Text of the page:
Douglass: Rhetoric of Irony

English: Portrait of Frederick Douglass as a y...

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Irony is a critical keyword for us to consider when thinking of Douglass. There are examples of this rhetorical figure and concept in every chapter, perhaps on every page. The first encounter with irony, one could argue, is in the title, the phrasing “American Slave.” Some have argued that the entire project is a matter of irony, a matter of seeking and finding freedom in the difference between what the text says and what it does. Douglass’s narrative essay, in other words, as dramatic irony. This is a critical insight developed by William Andrews, a leading literary scholar in the field of slave narratives (and  African American autobiography) and their influence in American literary history. His book,To Tell a Free Story (pages 101-105), is linked here.

Douglass and his important successors in the slave narrative implied that the writing of autobiography was itself to be understood as an act of self-liberation, part of the continuum of events narrated in the text. Instead of existing as the theme of the text, that which the slave narrative is about, freedom becomes the crucial property and quality of a text—not just what it refers to, but how it signifies. [William Andrews, To Tell A Free Story: The First Century of Afro-American Autobiography, 1760-1865 (University of Illinois Press, 1986): 103-104]

Andrews certainly has in mind, in his notion of the ‘quality of a text,’ the various craft, rhetorical strategies, and imaginative properties that we see from the first paragraph forward–that very rhetoric that Garrison assures readers Douglass will not employ.  In other words, Douglass is told to document slavery “as it is,” but wants to write, more like Emerson and other essayists, the analogy of slavery, a slavery that (to echo back to Montaigne) does not teach so much as relate.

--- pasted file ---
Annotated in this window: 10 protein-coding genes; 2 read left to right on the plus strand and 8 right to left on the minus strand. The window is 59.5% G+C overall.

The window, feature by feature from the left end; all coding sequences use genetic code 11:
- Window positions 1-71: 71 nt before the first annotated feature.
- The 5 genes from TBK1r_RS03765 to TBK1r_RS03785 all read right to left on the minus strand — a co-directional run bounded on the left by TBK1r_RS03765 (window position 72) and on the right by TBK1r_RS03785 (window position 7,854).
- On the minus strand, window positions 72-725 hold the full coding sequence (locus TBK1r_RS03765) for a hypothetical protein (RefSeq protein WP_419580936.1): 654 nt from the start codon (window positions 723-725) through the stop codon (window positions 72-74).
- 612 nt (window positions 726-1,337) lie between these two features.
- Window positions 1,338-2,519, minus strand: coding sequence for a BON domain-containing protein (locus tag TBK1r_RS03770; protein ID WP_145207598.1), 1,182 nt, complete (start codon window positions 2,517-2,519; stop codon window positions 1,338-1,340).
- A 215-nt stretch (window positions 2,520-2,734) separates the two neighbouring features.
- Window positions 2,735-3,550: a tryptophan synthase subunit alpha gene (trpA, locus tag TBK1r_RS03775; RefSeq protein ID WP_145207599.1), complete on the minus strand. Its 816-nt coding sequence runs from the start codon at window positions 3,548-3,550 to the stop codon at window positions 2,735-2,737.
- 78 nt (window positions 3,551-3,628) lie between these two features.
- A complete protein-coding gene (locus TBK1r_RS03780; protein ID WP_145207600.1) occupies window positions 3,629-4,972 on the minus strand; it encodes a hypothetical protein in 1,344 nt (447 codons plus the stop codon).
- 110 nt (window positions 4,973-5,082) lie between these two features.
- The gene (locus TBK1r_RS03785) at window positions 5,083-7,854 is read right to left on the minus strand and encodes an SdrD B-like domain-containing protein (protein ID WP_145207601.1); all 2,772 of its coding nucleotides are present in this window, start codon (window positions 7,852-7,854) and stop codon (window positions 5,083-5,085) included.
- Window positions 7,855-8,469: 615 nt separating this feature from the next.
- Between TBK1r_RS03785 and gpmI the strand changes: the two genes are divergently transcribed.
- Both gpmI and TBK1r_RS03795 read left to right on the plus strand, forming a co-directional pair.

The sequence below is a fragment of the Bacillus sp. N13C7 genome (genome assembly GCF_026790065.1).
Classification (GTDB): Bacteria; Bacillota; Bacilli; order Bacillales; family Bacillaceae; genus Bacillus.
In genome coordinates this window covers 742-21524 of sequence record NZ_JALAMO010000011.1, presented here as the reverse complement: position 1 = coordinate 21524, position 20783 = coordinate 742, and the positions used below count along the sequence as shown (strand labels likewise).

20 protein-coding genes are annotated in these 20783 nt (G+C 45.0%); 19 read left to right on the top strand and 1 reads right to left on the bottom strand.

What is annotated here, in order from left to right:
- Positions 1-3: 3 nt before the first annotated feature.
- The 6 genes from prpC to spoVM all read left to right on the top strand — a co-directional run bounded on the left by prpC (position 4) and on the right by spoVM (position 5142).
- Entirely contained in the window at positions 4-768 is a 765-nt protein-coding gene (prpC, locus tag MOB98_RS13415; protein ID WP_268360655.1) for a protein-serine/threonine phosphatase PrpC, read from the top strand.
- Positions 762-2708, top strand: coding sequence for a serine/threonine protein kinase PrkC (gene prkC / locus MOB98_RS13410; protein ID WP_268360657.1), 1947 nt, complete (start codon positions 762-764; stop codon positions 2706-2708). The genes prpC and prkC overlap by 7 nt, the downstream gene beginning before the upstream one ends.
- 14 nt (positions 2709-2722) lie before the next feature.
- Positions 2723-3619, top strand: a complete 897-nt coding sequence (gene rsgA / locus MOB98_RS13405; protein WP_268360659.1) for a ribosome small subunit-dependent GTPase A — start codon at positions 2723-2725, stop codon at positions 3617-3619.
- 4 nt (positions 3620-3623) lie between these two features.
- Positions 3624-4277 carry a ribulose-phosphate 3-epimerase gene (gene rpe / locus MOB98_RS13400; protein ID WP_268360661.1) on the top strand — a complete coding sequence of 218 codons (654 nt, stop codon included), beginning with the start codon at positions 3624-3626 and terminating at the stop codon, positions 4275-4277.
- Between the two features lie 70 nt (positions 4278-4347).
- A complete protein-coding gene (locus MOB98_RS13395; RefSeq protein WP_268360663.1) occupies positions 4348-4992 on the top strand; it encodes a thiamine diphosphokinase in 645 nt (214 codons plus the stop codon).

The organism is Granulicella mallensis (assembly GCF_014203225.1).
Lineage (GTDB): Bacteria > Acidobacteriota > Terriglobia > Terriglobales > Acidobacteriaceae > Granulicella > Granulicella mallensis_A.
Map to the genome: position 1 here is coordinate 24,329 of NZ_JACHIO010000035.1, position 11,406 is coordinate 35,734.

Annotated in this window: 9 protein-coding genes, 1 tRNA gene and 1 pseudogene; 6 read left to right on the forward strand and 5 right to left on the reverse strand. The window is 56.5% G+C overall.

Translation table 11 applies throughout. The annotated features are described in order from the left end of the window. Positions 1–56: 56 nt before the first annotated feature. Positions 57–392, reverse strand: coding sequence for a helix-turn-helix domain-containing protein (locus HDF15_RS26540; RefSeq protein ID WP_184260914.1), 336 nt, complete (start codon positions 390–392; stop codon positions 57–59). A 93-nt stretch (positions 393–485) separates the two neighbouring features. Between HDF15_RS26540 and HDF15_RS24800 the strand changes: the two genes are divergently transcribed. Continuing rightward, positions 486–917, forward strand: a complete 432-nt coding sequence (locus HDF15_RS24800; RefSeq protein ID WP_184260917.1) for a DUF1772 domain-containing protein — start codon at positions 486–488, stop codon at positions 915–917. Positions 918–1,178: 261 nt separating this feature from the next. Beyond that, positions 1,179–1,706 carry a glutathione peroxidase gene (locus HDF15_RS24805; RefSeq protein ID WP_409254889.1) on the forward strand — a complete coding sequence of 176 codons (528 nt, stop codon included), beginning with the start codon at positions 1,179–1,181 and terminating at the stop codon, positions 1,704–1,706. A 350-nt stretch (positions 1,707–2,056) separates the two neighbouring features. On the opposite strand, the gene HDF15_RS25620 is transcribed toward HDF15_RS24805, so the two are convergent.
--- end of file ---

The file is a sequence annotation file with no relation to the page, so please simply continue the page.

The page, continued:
Andrews challenges readers of Douglass’s Narrative to understand it as a more complicated text–not to treat Douglass as Garrison, the abolitionist, seems to do: ironically, making Douglass the slave narrator remain in slavery. [For more on that irony, consider Douglass’s revised version of his first experiences as a lecturer in the North, as described in his 1855 text My Bondage and My Freedom (p. 361)]. I am borrowing this challenge for the essay–I want us to consider the ways that the ‘facts’ of autobiography, for the essayist writing about herself or himself, can be read in a more complicated way that focuses on how and why the narratives are written, not just for what they say. Douglass is not just a witness, a transparent window onto the reality of slavery. He is also a participant–his participation (we learn early from the Aunt Hester scene) is one of the complications of slavery. And one of the keys to this participation, we learn, concerns language: Douglass writes his way out of slavery and its attempt to deny the slave an autobiography (memory, literacy, self-knowledge, identity). A key rhetorical device that Douglass uses in this re-writing of slavery is irony.

In simplest terms, irony is the literary or rhetorical device of deception: saying one thing while meaning another. There are complications to it, as the Wikipedia entry begins to outline. In my understanding of the concept, one of the important complications is that irony is not simply opposition or contradiction. In fact, irony shows where oppositions or contradictions, ironically, come together. With irony (in my book), consequences are always at some level unintended. And so the slave system builds its power in part on the denial of literacy (and by extension, humanity) to the slave; thus setting up a distinction between man and slave that is incredibly easy to undo. Just learn to write your “pass” or have someone forge one for you. The difference between “slave” and “man” is in the spelling. In fact, since the word ‘complication‘ derives from words which mean “to fold or weave together,” I might argue that what we learn from Douglass, and what Douglass learns from literacy, is that irony is a crucial property of any verbal text: there is always the potential of different meanings, understandings, interpretations, uses, folded into anything we write or say. This is what the slave knows when singing the songs. And this is what the slave narrator knows when writing his autobiography.